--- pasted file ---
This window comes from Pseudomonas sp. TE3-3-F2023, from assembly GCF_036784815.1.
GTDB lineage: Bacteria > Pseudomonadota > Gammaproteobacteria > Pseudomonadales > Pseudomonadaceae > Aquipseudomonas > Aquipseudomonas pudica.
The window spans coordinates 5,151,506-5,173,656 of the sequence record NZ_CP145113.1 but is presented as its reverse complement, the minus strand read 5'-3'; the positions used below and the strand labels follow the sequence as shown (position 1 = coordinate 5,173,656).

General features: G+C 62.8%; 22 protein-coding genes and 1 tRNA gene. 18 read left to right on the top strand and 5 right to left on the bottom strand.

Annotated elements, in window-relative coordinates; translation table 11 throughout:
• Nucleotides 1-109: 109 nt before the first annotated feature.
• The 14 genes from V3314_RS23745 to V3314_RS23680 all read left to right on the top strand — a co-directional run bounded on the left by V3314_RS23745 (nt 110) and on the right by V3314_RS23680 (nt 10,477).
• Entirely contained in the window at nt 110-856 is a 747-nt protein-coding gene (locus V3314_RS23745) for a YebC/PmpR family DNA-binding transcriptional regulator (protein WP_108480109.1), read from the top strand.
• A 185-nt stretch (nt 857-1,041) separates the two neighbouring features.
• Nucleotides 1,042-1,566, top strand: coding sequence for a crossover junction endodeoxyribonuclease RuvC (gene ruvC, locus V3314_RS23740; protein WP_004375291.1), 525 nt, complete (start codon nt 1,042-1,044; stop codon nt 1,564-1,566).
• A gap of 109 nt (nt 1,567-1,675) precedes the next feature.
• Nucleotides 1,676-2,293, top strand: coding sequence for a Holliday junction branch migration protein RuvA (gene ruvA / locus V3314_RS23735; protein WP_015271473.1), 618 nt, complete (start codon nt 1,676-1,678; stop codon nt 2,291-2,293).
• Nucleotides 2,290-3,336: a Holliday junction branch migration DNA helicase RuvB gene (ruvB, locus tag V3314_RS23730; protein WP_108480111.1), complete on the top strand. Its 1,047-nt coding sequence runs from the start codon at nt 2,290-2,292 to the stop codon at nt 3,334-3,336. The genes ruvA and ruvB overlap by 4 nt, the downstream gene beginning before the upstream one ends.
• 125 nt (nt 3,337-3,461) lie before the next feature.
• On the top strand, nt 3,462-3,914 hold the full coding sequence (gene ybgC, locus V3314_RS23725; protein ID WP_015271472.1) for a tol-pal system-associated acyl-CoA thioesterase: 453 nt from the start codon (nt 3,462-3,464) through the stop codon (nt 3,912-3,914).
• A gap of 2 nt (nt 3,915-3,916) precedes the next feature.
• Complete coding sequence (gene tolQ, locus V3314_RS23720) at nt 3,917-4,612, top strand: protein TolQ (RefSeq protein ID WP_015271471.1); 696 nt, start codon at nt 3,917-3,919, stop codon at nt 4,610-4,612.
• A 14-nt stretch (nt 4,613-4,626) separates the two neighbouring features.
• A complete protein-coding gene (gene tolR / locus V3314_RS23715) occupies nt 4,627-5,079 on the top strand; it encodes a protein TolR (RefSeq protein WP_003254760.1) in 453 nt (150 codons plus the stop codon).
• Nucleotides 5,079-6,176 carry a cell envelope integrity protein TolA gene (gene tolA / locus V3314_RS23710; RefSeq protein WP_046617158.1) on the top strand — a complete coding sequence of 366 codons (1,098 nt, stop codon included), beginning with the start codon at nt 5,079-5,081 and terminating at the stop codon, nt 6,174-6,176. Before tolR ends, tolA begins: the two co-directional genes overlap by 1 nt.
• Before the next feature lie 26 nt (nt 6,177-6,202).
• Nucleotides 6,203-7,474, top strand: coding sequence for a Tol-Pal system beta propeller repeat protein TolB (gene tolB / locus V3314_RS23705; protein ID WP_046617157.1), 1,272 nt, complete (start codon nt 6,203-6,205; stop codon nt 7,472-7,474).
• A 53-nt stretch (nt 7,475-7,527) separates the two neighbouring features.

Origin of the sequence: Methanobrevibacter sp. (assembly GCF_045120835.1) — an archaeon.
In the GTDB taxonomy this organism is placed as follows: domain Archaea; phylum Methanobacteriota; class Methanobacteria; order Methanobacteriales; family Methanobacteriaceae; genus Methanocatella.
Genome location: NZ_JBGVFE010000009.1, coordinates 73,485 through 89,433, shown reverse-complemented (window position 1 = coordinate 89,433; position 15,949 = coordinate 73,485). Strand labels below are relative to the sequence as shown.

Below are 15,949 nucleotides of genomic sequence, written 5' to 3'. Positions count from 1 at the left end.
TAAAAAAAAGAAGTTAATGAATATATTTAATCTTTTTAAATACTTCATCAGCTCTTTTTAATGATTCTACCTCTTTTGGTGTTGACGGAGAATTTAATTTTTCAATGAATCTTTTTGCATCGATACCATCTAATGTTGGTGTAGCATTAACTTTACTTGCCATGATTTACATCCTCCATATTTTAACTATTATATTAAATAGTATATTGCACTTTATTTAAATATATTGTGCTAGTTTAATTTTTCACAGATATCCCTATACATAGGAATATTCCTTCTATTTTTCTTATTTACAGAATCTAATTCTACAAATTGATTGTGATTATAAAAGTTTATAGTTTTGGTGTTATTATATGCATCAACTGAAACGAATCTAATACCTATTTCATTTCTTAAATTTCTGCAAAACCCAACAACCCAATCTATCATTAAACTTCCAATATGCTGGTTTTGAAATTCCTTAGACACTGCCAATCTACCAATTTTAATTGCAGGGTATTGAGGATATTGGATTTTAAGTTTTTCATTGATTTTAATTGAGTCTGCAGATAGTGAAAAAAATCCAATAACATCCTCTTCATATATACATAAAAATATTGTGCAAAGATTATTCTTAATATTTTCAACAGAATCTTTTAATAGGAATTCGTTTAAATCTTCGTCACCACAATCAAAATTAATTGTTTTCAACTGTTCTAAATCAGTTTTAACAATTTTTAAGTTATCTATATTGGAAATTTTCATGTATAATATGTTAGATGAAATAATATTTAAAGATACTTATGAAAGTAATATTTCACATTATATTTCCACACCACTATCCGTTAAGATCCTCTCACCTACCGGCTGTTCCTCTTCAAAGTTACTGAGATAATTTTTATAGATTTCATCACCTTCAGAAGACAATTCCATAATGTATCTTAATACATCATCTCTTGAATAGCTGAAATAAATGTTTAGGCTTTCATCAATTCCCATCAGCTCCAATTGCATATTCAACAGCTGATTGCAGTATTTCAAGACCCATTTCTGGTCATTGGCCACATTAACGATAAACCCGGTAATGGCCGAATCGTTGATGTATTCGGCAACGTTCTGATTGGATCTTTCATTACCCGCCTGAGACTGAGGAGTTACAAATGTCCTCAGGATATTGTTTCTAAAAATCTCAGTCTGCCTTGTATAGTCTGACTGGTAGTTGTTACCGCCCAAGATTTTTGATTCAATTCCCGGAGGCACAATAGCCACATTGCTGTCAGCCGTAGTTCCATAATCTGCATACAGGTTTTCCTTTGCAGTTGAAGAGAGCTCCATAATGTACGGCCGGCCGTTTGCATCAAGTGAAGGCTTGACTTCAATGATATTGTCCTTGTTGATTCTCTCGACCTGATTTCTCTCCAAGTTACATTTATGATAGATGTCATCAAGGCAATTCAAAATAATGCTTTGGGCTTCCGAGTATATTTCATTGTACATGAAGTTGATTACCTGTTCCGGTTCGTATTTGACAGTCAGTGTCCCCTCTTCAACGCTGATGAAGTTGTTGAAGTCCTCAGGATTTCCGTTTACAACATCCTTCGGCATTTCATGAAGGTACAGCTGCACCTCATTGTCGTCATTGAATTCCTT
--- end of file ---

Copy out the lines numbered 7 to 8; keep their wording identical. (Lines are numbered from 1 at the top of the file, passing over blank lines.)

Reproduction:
• The 14 genes from V3314_RS23745 to V3314_RS23680 all read left to right on the top strand — a co-directional run bounded on the left by V3314_RS23745 (nt 110) and on the right by V3314_RS23680 (nt 10,477).
• Entirely contained in the window at nt 110-856 is a 747-nt protein-coding gene (locus V3314_RS23745) for a YebC/PmpR family DNA-binding transcriptional regulator (protein WP_108480109.1), read from the top strand.